What Happens When a Victim Refuses to Testify in a Florida Criminal Case?
A common question many people ask when facing trial in a Florida criminal case is how the proceedings work when the alleged victim of the crime refuses to testify. The issue most commonly arises in connection with domestic violence, but it can conceivably come up in any case where someone accuses you of an offense against a person or property. To best understand the answer to the question, you should keep two fundamental concepts of criminal law:
- In a criminal case, the government is the plaintiff – not the victim. In other words, the victim is a witness, not a party whose appearance would be mandatory.
- A prosecutor must always prove guilt beyond a reasonable doubt to convict you.
The basic takeaway from these two points: A prosecutor COULD go forward with the trial without courtroom testimony of the victim – but it is NOT always a good idea to proceed when a key witness refuses to testify. You should trust a Broward County criminal defense attorney to address the complicated legal issues, but a summary may explain what happens when a victim refuses to testify in a Florida criminal case.
Testimony as Part of the Criminal Court Record: There are many stages along the timeline of a criminal case in which the victim may have provided testimony on the record, such as at the preliminary hearing. Usage of this testimony at trial depends upon whether the defendant had the opportunity to cross-examine the witness at the previous proceeding. If both prosecution and defense had a chance to ask questions, the court may allow the transcript to be read into the record as if it was testimony.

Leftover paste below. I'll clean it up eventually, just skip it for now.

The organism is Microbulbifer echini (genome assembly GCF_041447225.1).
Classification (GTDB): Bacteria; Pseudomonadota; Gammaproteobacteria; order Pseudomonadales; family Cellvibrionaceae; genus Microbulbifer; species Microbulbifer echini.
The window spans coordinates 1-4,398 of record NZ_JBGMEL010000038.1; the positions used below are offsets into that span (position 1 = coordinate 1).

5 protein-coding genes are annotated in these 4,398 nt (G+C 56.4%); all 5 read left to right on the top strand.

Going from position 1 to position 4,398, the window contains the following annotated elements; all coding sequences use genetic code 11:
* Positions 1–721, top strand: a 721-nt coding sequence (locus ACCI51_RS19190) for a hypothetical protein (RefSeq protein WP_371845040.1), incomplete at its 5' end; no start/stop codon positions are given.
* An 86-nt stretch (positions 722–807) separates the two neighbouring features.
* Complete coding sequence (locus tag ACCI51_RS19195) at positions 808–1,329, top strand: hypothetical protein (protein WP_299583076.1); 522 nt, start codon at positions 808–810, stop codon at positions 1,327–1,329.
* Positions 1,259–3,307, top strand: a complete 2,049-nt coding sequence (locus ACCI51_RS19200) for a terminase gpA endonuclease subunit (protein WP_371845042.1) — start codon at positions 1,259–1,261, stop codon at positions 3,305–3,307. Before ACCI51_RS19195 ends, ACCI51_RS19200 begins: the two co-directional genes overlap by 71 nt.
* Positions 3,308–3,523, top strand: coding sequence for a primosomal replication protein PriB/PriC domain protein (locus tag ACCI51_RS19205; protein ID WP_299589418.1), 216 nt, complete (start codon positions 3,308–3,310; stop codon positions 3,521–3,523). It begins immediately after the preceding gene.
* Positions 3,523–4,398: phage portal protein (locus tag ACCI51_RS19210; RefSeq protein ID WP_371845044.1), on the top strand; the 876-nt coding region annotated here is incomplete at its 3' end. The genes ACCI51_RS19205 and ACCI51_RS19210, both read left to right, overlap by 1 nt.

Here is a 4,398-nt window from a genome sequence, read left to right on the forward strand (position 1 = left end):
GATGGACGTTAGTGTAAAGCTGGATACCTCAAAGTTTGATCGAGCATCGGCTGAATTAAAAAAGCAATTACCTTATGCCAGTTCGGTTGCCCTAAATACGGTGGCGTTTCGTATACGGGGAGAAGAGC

Victim’s 911 Call: Under certain circumstances, Florida courts may allow the transcript of an emergency recording to be introduced as evidence of the crime. At first glance, you might expect that the 911 call to be hearsay because it is an out of court statement offered to assert certain facts. However, this scenario may fall under one of exceptions to the hearsay rule: Excited utterance.
Testimony from Non-Victim Witnesses: A prosecutor can certainly proceed with charges against you if other witnesses are able and willing to testify in court. Any individual who observed criminal activity may be a non-victim witness – but only if they SAW what happened. The hearsay rule would bar most statements if a witness merely overheard details.
Availability of Other Evidence: There are many sources of physical evidence that do not involve witness testimony. You could still face criminal charges if there is photo, video, documentation, or other proof of the essential elements of the crime.
Discuss Strategies with a Florida Criminal Defense Lawyer
If you were arrested on criminal charges, do not assume that the prosecution will drop the case simply because the victim will not testify at trial. Prosecutors often go forward based upon other evidence, so it is critical to retain an experienced attorney to fight for your rights. For additional details, please contact Fort Lauderdale criminal attorney Kevin J. Kulik to schedule a confidential consultation.